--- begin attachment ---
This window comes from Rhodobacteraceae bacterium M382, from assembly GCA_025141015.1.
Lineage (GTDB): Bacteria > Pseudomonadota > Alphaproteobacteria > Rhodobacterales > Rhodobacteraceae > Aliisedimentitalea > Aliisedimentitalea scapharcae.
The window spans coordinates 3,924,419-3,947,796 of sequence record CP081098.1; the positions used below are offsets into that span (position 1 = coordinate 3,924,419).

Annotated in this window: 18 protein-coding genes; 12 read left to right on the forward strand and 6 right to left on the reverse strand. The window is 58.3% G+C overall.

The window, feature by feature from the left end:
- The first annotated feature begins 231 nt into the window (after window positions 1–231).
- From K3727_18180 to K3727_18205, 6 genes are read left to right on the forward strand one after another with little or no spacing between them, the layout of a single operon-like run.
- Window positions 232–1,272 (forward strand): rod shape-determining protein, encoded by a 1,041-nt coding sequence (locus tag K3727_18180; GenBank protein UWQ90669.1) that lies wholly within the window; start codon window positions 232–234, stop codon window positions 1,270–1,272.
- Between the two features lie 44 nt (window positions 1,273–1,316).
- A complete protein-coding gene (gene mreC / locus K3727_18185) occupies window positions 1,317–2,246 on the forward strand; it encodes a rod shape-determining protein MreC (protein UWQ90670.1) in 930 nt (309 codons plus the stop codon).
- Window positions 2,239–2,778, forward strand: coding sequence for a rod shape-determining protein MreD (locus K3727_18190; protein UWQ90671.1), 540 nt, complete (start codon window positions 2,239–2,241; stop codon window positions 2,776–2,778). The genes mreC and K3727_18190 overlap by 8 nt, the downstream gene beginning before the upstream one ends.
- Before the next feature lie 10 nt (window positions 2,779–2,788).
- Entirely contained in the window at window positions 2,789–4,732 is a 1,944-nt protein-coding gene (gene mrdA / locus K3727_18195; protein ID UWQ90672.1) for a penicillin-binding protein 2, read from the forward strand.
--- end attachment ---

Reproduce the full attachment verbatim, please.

This window comes from Rhodobacteraceae bacterium M382, from assembly GCA_025141015.1.
Lineage (GTDB): Bacteria > Pseudomonadota > Alphaproteobacteria > Rhodobacterales > Rhodobacteraceae > Aliisedimentitalea > Aliisedimentitalea scapharcae.
The window spans coordinates 3,924,419-3,947,796 of sequence record CP081098.1; the positions used below are offsets into that span (position 1 = coordinate 3,924,419).

Annotated in this window: 18 protein-coding genes; 12 read left to right on the forward strand and 6 right to left on the reverse strand. The window is 58.3% G+C overall.

The window, feature by feature from the left end:
- The first annotated feature begins 231 nt into the window (after window positions 1–231).
- From K3727_18180 to K3727_18205, 6 genes are read left to right on the forward strand one after another with little or no spacing between them, the layout of a single operon-like run.
- Window positions 232–1,272 (forward strand): rod shape-determining protein, encoded by a 1,041-nt coding sequence (locus tag K3727_18180; GenBank protein UWQ90669.1) that lies wholly within the window; start codon window positions 232–234, stop codon window positions 1,270–1,272.
- Between the two features lie 44 nt (window positions 1,273–1,316).
- A complete protein-coding gene (gene mreC / locus K3727_18185) occupies window positions 1,317–2,246 on the forward strand; it encodes a rod shape-determining protein MreC (protein UWQ90670.1) in 930 nt (309 codons plus the stop codon).
- Window positions 2,239–2,778, forward strand: coding sequence for a rod shape-determining protein MreD (locus K3727_18190; protein UWQ90671.1), 540 nt, complete (start codon window positions 2,239–2,241; stop codon window positions 2,776–2,778). The genes mreC and K3727_18190 overlap by 8 nt, the downstream gene beginning before the upstream one ends.
- Before the next feature lie 10 nt (window positions 2,779–2,788).
- Entirely contained in the window at window positions 2,789–4,732 is a 1,944-nt protein-coding gene (gene mrdA / locus K3727_18195; protein ID UWQ90672.1) for a penicillin-binding protein 2, read from the forward strand.